Photo courtesy of New Mexico TRUE

Program for Thursday April 27


Please Note: All events are scheduled in Mountain Time


Welcome & Plenary Address   8:30 – 9:30 am   Alvarado ABC


Anthropologist, historian, and cultural consultant, Dr. Estevan Rael-Gálvez has served as the former Senior Vice President at the National Trust for Historic Preservation, executive director of the National Hispanic Cultural Center and as the state historian of New Mexico. He is currently the Executive Director of Native Bound Unbound: Archive of the Indigenous Enslaved, a digital initiative supported by the Mellon Foundation. A native son of New Mexico, he received his BA in English Literature and Ethnic Studies from the University of California, Berkeley, and his MA and Ph.D. in American Cultures from the University of Michigan, Ann Arbor, where he completed his dissertation, “Identifying Captivity and Capturing Identity,” the basis of a book project.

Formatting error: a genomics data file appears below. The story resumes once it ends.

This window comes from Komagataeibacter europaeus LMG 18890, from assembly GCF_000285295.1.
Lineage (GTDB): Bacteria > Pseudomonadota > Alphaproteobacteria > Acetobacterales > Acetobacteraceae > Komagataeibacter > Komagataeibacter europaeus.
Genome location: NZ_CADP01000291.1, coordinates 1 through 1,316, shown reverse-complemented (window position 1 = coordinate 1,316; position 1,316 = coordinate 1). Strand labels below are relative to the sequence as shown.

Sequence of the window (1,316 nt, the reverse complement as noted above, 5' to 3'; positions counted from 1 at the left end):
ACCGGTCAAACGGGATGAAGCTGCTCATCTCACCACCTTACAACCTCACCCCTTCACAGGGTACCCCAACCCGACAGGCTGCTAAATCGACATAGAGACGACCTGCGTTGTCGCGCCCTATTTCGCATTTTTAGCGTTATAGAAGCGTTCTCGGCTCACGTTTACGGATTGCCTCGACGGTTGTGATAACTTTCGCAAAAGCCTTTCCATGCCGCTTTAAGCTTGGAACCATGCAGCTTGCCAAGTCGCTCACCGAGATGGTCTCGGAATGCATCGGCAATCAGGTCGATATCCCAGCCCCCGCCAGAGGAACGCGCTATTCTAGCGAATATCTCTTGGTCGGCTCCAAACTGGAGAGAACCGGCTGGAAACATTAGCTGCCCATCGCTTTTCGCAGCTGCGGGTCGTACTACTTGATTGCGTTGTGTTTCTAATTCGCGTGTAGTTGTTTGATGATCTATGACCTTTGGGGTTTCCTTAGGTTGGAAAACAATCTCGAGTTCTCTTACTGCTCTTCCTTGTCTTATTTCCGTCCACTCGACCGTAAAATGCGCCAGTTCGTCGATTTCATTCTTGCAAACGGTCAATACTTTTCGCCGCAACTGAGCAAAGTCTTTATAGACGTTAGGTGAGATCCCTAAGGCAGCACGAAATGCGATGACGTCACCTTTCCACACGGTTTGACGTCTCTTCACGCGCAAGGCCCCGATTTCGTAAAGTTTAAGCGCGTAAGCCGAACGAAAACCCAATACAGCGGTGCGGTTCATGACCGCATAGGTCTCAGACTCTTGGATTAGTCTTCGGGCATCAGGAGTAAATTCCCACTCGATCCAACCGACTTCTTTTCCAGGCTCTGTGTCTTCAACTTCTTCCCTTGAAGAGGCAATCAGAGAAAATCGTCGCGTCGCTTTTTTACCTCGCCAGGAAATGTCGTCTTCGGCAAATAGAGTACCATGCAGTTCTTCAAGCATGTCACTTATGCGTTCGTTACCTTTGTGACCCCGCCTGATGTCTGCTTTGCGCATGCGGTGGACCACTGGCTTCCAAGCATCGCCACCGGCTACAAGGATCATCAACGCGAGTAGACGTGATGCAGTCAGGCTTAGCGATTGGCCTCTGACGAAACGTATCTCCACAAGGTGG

Coffee with Vendors                 9:30 – 10:00 am  Franciscan Ballroom


Educational Session #1         10:00 – 11:30 am

A Case for Community Engagement         
Potters Room